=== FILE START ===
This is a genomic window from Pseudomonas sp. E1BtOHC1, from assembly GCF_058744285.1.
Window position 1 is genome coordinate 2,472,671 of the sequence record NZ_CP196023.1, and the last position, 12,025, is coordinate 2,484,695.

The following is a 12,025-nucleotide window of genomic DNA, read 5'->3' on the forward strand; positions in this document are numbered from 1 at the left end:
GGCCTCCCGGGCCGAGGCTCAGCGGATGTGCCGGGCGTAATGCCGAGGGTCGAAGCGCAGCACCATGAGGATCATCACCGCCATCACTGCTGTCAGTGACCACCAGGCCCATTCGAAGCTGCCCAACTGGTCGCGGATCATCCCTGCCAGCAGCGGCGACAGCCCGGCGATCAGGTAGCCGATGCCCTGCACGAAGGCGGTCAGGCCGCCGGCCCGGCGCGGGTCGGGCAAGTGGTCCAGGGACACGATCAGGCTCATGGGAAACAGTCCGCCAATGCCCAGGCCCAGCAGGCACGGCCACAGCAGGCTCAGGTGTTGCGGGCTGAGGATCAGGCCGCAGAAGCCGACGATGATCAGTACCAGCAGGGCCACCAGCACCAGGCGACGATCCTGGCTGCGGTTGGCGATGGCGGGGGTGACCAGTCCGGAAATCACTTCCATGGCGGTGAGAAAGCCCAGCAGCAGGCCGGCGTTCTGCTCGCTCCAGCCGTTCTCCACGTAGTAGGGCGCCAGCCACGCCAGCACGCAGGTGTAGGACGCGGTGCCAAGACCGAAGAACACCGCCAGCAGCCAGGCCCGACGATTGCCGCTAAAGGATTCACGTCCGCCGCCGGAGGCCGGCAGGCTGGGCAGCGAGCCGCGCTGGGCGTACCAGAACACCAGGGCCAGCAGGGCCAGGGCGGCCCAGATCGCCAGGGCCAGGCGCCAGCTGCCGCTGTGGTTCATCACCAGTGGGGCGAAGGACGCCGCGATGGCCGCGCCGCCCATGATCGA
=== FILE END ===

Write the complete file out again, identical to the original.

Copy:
This is a genomic window from Pseudomonas sp. E1BtOHC1, from assembly GCF_058744285.1.
Window position 1 is genome coordinate 2,472,671 of the sequence record NZ_CP196023.1, and the last position, 12,025, is coordinate 2,484,695.

The following is a 12,025-nucleotide window of genomic DNA, read 5'->3' on the forward strand; positions in this document are numbered from 1 at the left end:
GGCCTCCCGGGCCGAGGCTCAGCGGATGTGCCGGGCGTAATGCCGAGGGTCGAAGCGCAGCACCATGAGGATCATCACCGCCATCACTGCTGTCAGTGACCACCAGGCCCATTCGAAGCTGCCCAACTGGTCGCGGATCATCCCTGCCAGCAGCGGCGACAGCCCGGCGATCAGGTAGCCGATGCCCTGCACGAAGGCGGTCAGGCCGCCGGCCCGGCGCGGGTCGGGCAAGTGGTCCAGGGACACGATCAGGCTCATGGGAAACAGTCCGCCAATGCCCAGGCCCAGCAGGCACGGCCACAGCAGGCTCAGGTGTTGCGGGCTGAGGATCAGGCCGCAGAAGCCGACGATGATCAGTACCAGCAGGGCCACCAGCACCAGGCGACGATCCTGGCTGCGGTTGGCGATGGCGGGGGTGACCAGTCCGGAAATCACTTCCATGGCGGTGAGAAAGCCCAGCAGCAGGCCGGCGTTCTGCTCGCTCCAGCCGTTCTCCACGTAGTAGGGCGCCAGCCACGCCAGCACGCAGGTGTAGGACGCGGTGCCAAGACCGAAGAACACCGCCAGCAGCCAGGCCCGACGATTGCCGCTAAAGGATTCACGTCCGCCGCCGGAGGCCGGCAGGCTGGGCAGCGAGCCGCGCTGGGCGTACCAGAACACCAGGGCCAGCAGGGCCAGGGCGGCCCAGATCGCCAGGGCCAGGCGCCAGCTGCCGCTGTGGTTCATCACCAGTGGGGCGAAGGACGCCGCGATGGCCGCGCCGCCCATGATCGA